Erythropoietin, also known as EPO, is a hormone that is produced by the kidneys to stimulate the production of red blood cells. The kidneys monitor the condition of the blood that passes through their capillaries, including the oxygen-carrying capacity of the blood. When the blood becomes hypoxic, meaning that it is carrying deficient levels of oxygen, cells lining the capillaries begin producing EPO and release it into the bloodstream. EPO travels through the blood to the r ed bone marrow , where it stimulates hematopoietic cells to increase their rate of red blood cell production. Red blood cells contain hemoglobin, which greatly increases the blood’s oxygen-carrying capacity and effectively ends the hypoxic conditions.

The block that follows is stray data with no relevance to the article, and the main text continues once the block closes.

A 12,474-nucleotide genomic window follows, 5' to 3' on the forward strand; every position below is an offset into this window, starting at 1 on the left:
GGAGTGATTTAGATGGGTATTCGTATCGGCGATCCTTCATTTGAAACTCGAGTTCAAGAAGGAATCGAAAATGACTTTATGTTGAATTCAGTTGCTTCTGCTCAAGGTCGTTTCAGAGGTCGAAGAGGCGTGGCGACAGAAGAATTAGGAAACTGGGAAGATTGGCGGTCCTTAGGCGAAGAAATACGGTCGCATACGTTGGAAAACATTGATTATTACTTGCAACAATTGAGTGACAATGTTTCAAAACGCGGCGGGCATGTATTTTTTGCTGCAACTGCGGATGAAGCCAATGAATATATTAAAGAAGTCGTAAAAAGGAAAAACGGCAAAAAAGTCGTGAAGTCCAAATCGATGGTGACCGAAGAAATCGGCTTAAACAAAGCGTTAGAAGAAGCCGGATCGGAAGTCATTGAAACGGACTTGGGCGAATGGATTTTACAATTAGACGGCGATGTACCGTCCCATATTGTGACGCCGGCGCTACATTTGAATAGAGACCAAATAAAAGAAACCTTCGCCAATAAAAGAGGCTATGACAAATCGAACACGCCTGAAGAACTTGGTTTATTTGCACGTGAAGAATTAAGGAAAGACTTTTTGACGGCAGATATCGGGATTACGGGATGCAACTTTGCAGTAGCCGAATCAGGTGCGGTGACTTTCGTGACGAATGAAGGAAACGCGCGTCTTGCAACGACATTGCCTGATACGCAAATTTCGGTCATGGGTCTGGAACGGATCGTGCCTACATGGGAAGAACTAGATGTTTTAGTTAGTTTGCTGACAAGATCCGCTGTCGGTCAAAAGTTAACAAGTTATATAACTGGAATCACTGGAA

In normal circumstances glomerular pressure is believed to be about 45 millimetres of mercury (mmHg), which is a higher pressure than that found in capillaries elsewhere in the body. As is the case in renal blood flow, the glomerular filtration rate is also kept within the limits between which autoregulation of blood flow operates. Outside these limits, however, major changes in blood flow occur. Thus, severe constriction of the afferent vessels reduces blood flow, glomerular pressure, and filtration rate, while efferent constriction causes reduced blood flow but increases glomerular pressure and filtration.